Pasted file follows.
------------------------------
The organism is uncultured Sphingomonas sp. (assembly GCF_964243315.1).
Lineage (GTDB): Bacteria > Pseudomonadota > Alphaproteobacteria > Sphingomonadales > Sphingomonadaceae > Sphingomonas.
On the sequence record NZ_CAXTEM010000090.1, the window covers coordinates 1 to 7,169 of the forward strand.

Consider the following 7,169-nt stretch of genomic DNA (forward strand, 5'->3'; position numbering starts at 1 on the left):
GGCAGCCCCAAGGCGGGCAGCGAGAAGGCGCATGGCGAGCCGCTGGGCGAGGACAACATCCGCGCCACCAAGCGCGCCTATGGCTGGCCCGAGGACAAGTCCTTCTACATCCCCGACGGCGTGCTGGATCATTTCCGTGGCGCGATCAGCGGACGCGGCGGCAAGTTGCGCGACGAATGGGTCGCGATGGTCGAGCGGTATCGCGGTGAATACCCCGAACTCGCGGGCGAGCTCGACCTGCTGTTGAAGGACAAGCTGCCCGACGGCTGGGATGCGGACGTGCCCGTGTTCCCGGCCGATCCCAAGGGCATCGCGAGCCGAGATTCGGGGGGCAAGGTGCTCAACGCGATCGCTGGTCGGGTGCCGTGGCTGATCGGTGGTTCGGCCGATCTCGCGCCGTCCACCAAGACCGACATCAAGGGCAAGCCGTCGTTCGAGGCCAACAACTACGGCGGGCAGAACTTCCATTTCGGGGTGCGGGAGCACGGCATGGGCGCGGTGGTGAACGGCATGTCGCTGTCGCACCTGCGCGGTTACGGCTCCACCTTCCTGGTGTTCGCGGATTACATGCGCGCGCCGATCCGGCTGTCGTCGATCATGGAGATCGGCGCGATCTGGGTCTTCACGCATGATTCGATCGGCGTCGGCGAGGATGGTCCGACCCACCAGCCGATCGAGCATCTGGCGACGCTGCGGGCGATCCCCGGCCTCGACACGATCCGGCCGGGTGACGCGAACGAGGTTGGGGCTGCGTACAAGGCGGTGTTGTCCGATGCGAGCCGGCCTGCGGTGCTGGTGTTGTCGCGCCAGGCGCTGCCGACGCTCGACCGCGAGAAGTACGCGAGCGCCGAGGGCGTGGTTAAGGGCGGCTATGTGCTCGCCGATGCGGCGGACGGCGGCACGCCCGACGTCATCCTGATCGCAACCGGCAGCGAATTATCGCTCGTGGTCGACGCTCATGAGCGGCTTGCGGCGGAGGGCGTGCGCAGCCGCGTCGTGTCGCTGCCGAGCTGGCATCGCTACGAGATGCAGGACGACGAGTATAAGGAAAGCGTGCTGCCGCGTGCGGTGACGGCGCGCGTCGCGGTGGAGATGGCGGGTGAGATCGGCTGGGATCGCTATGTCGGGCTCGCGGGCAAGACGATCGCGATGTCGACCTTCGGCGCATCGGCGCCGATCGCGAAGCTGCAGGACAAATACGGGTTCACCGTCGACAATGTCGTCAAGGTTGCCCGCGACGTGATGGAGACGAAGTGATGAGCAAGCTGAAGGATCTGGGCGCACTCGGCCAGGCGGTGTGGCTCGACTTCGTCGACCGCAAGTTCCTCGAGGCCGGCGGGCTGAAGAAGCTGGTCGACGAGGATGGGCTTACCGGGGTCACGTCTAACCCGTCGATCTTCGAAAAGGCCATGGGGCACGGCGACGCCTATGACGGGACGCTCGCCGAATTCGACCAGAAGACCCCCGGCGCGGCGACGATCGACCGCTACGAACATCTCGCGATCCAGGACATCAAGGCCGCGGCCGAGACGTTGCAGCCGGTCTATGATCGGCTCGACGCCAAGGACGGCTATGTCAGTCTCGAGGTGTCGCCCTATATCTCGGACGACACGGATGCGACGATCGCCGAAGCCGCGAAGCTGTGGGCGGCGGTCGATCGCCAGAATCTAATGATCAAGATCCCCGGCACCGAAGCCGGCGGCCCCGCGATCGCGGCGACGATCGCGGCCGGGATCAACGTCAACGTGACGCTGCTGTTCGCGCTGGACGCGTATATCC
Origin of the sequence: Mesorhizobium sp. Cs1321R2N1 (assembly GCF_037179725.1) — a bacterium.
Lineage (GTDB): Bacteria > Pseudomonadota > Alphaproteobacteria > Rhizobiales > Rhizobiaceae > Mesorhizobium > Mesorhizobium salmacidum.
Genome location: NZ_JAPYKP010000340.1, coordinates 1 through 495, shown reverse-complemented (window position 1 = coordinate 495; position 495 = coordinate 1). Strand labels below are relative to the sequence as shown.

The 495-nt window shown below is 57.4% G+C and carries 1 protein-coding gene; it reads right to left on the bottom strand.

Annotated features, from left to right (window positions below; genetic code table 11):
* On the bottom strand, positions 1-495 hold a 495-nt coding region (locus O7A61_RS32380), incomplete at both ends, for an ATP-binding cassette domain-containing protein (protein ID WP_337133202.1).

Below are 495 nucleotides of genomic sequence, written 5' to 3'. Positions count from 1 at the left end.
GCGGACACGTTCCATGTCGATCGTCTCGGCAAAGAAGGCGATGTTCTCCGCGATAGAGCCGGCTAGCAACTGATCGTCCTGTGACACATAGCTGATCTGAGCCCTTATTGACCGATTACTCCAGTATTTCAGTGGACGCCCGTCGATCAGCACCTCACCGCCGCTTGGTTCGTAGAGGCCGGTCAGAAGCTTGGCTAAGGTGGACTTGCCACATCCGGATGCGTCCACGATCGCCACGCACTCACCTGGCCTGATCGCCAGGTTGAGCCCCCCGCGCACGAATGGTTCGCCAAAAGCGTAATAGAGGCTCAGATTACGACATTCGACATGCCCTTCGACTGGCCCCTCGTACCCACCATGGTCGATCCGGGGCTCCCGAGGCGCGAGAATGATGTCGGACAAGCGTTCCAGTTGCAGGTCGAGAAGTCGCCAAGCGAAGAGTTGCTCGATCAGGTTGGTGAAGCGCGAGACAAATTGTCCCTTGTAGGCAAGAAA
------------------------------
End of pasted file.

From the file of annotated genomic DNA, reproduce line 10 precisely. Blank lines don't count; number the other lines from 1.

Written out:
Annotated features, from left to right (window positions below; genetic code table 11):